I was restless as I stared at the TV. I couldn’t help but think about what would happen if Barack Hussein Obama didn’t win. As the time passed I became so nervous I began biting my nails and clicking my pen over and over. I did not want to start to think about a potential winner (even though it was clear that Obama had more votes) because I felt it might jinx Obama’s chances of winning. Yes I know it sounds silly but that’s how much this election meant to me. Obama becoming president means change and I believe he will lead American in the right direction, starting with bringing our troops home from Iraq and more importantly getting America out of this economic crisis. As a junior in high school one of the things I’m concerned about is the cost of education. In one of his past speeches, I remember him saying how he would help students get more financial aid and that education was one of the things he would work most on. Obama’s speeches helped me believe that he would change America for the better. As we at L.A. Youth sat around watching ABC news I became filled with anticipation and began to have doubts as John McCain’s electoral votes grew slowly. At exactly 8 p.m. my heart skipped a beat as Obama was announced as the 44th president of the United States of America. Obama, a president for change. Yes!
Stefany Macario, 16, King Drew Medical Magnet HS
The results on the television seemed clear enough, but how I felt was far more complicated. I am a Democrat, so of course I was rooting for Obama. However, my positive reaction was dimmed by other thoughts—the results were close, though not as close as the last election. I’m glad that Obama won, but not everyone feels that way. Almost half of the country won’t be thrilled by this result. We know that many Republicans are really upset, and will feel cheated by the outcome. This isn’t a happily-ever-after situation. The novelty of a black president, the novelty of a Democrat…this territory is unfamiliar. I’m excited about the changes that will be made in America, but at the same time, the worry about the unknown and the fear of others’ anger puts a damper on the situation.
Fiona Hansen, 16, Marlborough School
I’ve supported Barack Obama from the beginning. I remember watching him announce his candidacy for president two years ago. I felt inspired to care about politics and the future of our country. It also made me realize that this would be the last presidential election that I would not vote in and I wanted to know about the people I could re-elect in four years. As I followed the primaries, I was worried that he would lose to Hillary Clinton. But as he became the Democratic Party’s nominee, I was excited for the possibility of a huge change in American history occurring during my lifetime: an African American becoming president of a powerful, predominantly white nation. And finally, watching the election coverage and watching Obama take key states, I was overwhelmed by that sense of history and a feeling of this country moving forward. I’m so excited for the prospect of a change in our government (mostly a change from the current administration and having our country not be hated through out this world) and Barack Obama leading our country to a better, more environmentally and humanly conscious, place in this world.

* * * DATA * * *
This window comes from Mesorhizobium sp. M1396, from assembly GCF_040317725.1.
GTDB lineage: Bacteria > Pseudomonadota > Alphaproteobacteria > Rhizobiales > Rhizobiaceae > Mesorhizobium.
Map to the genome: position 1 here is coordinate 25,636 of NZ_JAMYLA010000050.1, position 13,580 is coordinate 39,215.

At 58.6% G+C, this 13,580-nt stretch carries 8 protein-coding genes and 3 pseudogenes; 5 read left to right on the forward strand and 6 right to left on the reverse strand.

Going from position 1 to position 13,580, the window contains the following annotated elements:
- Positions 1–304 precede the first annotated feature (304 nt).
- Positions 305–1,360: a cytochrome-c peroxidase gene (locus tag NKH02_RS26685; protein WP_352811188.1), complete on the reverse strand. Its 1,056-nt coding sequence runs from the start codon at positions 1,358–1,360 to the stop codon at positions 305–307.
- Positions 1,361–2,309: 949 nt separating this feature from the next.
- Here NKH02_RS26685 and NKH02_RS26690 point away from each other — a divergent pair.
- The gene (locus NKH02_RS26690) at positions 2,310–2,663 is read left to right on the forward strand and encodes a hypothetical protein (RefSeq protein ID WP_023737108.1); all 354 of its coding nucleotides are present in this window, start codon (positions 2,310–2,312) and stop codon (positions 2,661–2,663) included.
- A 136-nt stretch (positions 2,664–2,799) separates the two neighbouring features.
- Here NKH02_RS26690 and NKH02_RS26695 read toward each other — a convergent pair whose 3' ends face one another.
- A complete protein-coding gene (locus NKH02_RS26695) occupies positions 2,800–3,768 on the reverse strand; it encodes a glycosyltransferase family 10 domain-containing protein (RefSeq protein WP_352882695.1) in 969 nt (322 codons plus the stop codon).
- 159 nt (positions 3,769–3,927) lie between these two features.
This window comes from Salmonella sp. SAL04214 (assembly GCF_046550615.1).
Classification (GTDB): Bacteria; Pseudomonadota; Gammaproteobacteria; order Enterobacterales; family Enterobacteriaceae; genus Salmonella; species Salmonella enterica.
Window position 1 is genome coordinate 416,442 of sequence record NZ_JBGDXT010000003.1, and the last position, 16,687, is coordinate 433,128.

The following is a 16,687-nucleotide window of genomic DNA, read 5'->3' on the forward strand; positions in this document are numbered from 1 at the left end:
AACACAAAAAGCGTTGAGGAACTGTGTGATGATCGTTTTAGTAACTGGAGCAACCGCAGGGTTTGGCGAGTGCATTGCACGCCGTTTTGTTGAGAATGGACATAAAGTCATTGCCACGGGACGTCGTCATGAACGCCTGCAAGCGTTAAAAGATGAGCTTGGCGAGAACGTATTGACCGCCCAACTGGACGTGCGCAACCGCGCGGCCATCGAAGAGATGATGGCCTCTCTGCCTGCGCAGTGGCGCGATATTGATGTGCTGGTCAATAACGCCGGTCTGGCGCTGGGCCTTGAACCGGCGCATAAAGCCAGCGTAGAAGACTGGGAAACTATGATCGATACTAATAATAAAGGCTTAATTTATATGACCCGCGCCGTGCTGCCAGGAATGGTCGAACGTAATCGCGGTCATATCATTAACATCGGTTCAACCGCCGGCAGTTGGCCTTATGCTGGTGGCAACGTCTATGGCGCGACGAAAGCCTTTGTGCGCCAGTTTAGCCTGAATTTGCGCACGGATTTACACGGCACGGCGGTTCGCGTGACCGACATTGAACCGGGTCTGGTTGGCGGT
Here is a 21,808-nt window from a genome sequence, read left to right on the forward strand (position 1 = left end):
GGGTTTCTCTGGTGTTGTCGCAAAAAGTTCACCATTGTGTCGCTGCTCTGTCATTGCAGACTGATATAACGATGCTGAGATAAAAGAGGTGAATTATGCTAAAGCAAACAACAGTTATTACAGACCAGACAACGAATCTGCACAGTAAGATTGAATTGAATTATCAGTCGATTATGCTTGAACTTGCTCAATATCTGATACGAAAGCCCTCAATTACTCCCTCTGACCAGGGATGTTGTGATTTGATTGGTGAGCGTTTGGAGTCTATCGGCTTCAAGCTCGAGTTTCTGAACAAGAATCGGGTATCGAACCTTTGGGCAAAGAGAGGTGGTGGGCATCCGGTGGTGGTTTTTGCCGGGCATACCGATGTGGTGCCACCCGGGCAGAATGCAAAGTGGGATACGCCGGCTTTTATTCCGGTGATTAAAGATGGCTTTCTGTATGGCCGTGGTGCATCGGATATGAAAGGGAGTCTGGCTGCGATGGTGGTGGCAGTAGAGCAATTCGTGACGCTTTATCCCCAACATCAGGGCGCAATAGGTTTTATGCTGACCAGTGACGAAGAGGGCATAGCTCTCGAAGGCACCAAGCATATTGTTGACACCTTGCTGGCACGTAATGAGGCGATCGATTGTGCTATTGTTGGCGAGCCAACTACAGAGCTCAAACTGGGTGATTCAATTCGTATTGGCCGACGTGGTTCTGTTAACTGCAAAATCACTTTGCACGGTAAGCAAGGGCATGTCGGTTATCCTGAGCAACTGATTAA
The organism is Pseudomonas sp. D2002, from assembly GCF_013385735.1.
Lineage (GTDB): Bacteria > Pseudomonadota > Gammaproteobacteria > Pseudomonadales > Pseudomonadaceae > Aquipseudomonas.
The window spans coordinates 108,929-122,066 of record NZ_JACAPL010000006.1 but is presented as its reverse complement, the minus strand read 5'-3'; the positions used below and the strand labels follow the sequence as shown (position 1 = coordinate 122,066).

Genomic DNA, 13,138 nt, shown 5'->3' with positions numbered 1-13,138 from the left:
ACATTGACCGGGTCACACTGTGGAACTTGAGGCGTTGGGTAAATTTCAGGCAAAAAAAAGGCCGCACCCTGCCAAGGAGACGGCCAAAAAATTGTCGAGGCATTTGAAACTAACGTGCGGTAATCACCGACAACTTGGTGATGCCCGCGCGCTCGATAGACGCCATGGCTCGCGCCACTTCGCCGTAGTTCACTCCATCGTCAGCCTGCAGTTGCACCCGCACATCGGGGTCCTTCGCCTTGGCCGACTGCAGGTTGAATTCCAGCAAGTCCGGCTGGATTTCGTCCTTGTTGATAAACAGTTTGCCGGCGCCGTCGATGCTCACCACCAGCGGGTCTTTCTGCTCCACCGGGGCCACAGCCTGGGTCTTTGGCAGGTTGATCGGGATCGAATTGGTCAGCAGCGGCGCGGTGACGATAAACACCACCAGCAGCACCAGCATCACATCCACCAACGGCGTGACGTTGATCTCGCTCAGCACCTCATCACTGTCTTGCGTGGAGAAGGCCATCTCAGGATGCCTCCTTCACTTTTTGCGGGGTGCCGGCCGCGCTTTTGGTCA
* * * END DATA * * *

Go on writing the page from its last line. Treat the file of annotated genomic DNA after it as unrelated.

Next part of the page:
Sam Landsberg, 15, Hamilton HS
As I sat watching the election results come in, my stomach was filled with an overwhelming sense of nervousness. I was watching ABC, when at 8:03 p.m. the new president was announced. As many had anticipated, Sen. Barack Obama became the new president of the United States. I jumped for joy and did my famous victory dance. Since Obama won, we can expect major changes to our country. I am absolutely ecstatic that Obama won because his proposals including increasing financial aid and getting us out of the war quickly, help Americans (including me) have hope for the future. Since 2000 we have suffered through George Bush’s troubled presidency, now that Obama is our new president, there is a new faith that America can recover from our current economical, environmental and racially divided situations.
Stacey Avnes, 14, Sherman Oaks Center for Enriched Studies
In the beginning, I didn’t think he would get this far. But going into Election Day I was sure that Barack Obama was going crush John McCain. I was astonished by the lead Obama had in the polls. Everyone I knew, even if they were for McCain, would say Obama was going to win. Surprisingly the two candidates came a lot closer than I would imagine. I did not think it was possible for John McCain to get as many votes has he did. When I heard the ABC announcer tell America that Barack Obama was our new leader, I did not have to worry anymore. I felt like it was over. I felt relieved. I finally knew that that the country’s future was in great hands. From now on, I would no longer worry about John McCain becoming another George Bush.